Wednesday, April 3, 2013

True Brit

Apparently there is no such thing, or so I've heard, as a true Brit. Of course the Brits are all British now, and we're all Irish of course. But I remember one time I was hanging out with some friends and a British friend had another British friend visiting and they were talking about British history and how this tribe had conquered this tribe and how nobody could really say that they were a true Britain at this point, presumably because they've been conquering and marrying each other for so long... And I remember noticing at one point that they actually celebrated the Norman conquest with a parade. Can you imagine? I though huh, that's interesting, especially in that we North Americans of European descent feel pretty guilty about being here at all. How is it that the Normans managed to get themselves a parade?

Sometimes I've wondered about the reserve system in Canada, I know there are historical reasons, treaties, why things are set up the way they are, but I just wonder, this idea of separating peoples, as opposed to everyone just intermarrying and having a big party, if that would have been a better idea. The other night I was flipping stations and I don't usually listen to aboriginal programming, but I stumbled on an interview where an aboriginal gentleman (I don't even know who he was) was suggesting that aboriginal people should assimilate. Well I wouldn't have said it, lol, but I have thought it, if you'll excuse my saying, but maybe we'd have fewer problems if we just scrapped a system that separates people from each other. Throw out the aboriginal identification cards too, that's another bad idea. I'm no authority on any of this, just thinking out loud really, and inviting comments from potentially more informed sources. I know some people would say this is all aboriginal people have left, and I'm sensitive to that too.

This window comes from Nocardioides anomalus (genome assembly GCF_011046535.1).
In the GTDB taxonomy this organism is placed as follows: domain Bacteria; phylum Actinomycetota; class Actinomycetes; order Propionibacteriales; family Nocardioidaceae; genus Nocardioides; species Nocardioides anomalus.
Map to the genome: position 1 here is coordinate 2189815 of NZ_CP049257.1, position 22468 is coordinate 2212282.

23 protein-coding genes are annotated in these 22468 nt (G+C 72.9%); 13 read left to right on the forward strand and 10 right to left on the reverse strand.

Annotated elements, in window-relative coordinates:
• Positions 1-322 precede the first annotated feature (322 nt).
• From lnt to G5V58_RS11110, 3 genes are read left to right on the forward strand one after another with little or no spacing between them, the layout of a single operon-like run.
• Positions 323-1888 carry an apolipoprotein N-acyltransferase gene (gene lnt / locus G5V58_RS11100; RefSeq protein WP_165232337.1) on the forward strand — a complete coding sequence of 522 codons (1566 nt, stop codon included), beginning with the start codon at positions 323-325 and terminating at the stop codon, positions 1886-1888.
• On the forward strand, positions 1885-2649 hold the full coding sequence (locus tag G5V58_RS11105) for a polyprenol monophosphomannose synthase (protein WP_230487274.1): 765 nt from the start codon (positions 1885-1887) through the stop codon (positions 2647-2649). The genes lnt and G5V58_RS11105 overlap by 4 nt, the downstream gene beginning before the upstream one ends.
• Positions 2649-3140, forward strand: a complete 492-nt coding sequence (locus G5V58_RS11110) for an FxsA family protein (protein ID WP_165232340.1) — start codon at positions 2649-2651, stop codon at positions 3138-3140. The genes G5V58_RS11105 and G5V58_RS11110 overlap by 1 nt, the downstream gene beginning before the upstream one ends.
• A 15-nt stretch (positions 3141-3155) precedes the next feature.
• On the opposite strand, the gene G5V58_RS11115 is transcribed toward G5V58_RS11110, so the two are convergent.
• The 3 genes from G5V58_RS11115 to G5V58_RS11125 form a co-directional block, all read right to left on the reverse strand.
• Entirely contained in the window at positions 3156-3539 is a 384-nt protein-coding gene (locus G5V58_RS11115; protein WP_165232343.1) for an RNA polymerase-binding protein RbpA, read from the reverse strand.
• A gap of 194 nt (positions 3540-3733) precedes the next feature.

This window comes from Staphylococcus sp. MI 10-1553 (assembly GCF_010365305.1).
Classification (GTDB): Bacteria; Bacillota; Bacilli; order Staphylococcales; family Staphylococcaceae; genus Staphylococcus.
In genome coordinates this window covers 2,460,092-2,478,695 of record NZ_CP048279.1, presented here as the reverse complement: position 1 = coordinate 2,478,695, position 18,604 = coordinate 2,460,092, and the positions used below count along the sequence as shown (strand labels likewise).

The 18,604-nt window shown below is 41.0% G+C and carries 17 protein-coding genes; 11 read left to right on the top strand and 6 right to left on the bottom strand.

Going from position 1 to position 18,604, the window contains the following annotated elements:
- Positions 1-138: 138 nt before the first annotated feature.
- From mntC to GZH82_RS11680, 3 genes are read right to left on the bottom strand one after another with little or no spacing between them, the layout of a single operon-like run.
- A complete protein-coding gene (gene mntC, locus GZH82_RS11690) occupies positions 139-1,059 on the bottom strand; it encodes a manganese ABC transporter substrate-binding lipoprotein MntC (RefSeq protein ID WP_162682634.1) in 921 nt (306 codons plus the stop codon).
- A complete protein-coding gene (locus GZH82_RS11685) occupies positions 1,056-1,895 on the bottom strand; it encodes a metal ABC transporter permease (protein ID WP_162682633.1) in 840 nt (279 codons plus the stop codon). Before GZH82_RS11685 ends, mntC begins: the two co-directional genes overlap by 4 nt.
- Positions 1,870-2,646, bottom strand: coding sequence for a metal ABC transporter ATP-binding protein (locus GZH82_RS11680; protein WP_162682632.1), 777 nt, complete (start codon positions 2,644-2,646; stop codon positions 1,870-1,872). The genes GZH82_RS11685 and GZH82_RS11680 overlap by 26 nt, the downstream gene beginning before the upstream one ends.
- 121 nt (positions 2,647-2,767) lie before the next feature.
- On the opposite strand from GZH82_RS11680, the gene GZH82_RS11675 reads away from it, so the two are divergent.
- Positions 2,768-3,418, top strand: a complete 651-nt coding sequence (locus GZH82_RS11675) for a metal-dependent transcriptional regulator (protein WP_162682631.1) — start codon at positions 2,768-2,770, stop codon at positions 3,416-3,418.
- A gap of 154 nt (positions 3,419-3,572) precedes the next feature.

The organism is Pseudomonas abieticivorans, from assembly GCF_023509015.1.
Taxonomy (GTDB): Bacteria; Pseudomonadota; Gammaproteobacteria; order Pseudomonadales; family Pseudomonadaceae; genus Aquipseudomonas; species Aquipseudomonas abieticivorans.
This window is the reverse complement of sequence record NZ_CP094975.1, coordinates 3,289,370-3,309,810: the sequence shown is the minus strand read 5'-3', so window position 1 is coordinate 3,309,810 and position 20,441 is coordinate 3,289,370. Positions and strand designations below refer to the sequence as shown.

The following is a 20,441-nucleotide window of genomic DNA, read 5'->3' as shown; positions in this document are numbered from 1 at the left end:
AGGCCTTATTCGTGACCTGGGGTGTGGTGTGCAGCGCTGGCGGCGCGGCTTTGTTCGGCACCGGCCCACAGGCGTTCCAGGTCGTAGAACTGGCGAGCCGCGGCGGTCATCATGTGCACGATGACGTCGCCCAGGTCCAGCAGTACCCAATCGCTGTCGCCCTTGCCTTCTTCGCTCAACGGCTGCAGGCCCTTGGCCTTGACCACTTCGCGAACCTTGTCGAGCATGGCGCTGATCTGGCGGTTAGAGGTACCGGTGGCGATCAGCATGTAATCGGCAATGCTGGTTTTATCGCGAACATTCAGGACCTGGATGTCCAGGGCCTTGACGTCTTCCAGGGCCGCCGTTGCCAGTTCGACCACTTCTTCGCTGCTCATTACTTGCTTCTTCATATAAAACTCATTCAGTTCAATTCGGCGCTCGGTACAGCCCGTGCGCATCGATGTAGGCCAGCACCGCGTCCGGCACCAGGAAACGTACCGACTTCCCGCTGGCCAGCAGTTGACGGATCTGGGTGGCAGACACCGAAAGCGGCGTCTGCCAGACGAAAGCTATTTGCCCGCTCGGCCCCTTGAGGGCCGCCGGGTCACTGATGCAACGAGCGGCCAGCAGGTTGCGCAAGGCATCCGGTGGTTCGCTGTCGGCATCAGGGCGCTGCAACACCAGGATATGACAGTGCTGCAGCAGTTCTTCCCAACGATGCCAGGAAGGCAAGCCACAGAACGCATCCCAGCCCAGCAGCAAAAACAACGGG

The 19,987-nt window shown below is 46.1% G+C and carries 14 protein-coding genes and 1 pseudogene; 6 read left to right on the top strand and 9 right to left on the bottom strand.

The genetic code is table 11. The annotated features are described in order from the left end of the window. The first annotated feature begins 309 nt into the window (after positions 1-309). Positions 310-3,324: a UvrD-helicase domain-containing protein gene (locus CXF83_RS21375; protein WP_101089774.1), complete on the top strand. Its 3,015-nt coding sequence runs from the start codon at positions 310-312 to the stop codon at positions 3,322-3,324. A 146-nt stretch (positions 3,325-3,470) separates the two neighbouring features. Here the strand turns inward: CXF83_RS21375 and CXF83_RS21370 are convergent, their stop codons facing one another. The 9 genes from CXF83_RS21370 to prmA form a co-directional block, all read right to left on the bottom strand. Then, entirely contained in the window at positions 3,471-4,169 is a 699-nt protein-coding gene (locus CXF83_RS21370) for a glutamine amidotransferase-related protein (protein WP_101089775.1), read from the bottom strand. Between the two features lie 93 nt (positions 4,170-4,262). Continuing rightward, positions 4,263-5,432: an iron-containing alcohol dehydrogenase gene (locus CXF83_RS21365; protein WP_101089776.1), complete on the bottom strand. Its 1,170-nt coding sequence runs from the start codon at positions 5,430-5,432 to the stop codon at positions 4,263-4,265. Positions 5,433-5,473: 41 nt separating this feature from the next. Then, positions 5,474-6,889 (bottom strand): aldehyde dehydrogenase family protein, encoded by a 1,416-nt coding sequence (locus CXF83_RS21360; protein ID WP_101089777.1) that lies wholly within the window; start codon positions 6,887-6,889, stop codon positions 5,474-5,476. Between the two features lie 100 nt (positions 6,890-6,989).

But interestingly, I am a bit Acadian on my mother's side. Apparently my great-grandmother was from Cheticamp, Nova Scotia, and was a direct descendant of the Acadians. The Acadians were part aboriginal as well as French Canadian, the early French settlers having intermarried with the aboriginal people from the region. Consequently, they saw themselves as their own people, having lived in the area for generations, though torn between domestic European rivalries. In 1755 the British began to expel a good percentage of Acadians from Nova Scotia (where I'm originally from), over concerns of loyalty to the British Crown in war time. I was just thinking that the Acadians may be an example in Canadian history where this sort of integration has worked. Well, the British may not have thought so, haha, but the Acadians didn't think of themselves as French, having stronger ties to the New World through the local aboriginal people. Of course the British expelled them anyway, but regardless the Acadians continued to see themselves as having their own culture and identity, distinct from mid-18th century European entanglements. Hmmm. It's tragic now to think of current divisions in our own culture, that seem to be so entrenched, issues regarding reserves and conditions on reserves that seem to be so difficult to resolve. Forgive me if this seems simplistic or idealistic. I just thought it was interesting, to hear an aboriginal person suggest something that I would probably be afraid to suggest myself but hey, he and I agree that we may all be on our way to becoming Chinese. How about that? How's your Mandarin?

thanks for listening,

M.A. Harvey

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